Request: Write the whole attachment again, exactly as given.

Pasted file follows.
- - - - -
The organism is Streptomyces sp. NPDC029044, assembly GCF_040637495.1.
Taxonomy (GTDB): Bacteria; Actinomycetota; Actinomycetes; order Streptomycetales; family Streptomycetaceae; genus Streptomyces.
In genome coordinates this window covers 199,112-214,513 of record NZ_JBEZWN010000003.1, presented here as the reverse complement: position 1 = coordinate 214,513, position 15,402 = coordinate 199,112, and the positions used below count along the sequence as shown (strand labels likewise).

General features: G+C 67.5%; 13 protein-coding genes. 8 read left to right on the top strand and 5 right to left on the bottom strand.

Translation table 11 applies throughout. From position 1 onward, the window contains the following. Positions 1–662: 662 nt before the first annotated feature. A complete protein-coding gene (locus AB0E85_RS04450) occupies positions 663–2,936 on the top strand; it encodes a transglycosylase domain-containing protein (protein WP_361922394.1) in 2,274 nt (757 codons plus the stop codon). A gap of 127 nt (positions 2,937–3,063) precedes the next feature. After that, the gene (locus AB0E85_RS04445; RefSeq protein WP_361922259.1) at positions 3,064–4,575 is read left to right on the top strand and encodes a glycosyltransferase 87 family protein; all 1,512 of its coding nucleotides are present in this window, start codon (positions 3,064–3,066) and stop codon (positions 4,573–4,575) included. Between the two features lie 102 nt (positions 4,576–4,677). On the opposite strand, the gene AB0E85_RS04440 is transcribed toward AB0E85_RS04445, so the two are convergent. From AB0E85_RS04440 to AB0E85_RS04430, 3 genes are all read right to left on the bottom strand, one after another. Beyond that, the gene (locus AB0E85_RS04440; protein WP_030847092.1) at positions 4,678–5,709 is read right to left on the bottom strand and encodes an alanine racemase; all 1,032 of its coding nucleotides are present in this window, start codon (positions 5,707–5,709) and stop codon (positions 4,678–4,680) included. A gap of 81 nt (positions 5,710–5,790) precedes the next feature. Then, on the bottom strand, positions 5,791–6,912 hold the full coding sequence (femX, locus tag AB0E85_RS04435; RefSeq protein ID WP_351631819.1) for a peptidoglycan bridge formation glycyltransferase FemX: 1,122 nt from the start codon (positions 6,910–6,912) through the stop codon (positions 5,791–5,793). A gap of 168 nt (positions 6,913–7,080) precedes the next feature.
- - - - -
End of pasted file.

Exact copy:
The organism is Streptomyces sp. NPDC029044, assembly GCF_040637495.1.
Taxonomy (GTDB): Bacteria; Actinomycetota; Actinomycetes; order Streptomycetales; family Streptomycetaceae; genus Streptomyces.
In genome coordinates this window covers 199,112-214,513 of record NZ_JBEZWN010000003.1, presented here as the reverse complement: position 1 = coordinate 214,513, position 15,402 = coordinate 199,112, and the positions used below count along the sequence as shown (strand labels likewise).

General features: G+C 67.5%; 13 protein-coding genes. 8 read left to right on the top strand and 5 right to left on the bottom strand.

Translation table 11 applies throughout. From position 1 onward, the window contains the following. Positions 1–662: 662 nt before the first annotated feature. A complete protein-coding gene (locus AB0E85_RS04450) occupies positions 663–2,936 on the top strand; it encodes a transglycosylase domain-containing protein (protein WP_361922394.1) in 2,274 nt (757 codons plus the stop codon). A gap of 127 nt (positions 2,937–3,063) precedes the next feature. After that, the gene (locus AB0E85_RS04445; RefSeq protein WP_361922259.1) at positions 3,064–4,575 is read left to right on the top strand and encodes a glycosyltransferase 87 family protein; all 1,512 of its coding nucleotides are present in this window, start codon (positions 3,064–3,066) and stop codon (positions 4,573–4,575) included. Between the two features lie 102 nt (positions 4,576–4,677). On the opposite strand, the gene AB0E85_RS04440 is transcribed toward AB0E85_RS04445, so the two are convergent. From AB0E85_RS04440 to AB0E85_RS04430, 3 genes are all read right to left on the bottom strand, one after another. Beyond that, the gene (locus AB0E85_RS04440; protein WP_030847092.1) at positions 4,678–5,709 is read right to left on the bottom strand and encodes an alanine racemase; all 1,032 of its coding nucleotides are present in this window, start codon (positions 5,707–5,709) and stop codon (positions 4,678–4,680) included. A gap of 81 nt (positions 5,710–5,790) precedes the next feature. Then, on the bottom strand, positions 5,791–6,912 hold the full coding sequence (femX, locus tag AB0E85_RS04435; RefSeq protein ID WP_351631819.1) for a peptidoglycan bridge formation glycyltransferase FemX: 1,122 nt from the start codon (positions 6,910–6,912) through the stop codon (positions 5,791–5,793). A gap of 168 nt (positions 6,913–7,080) precedes the next feature.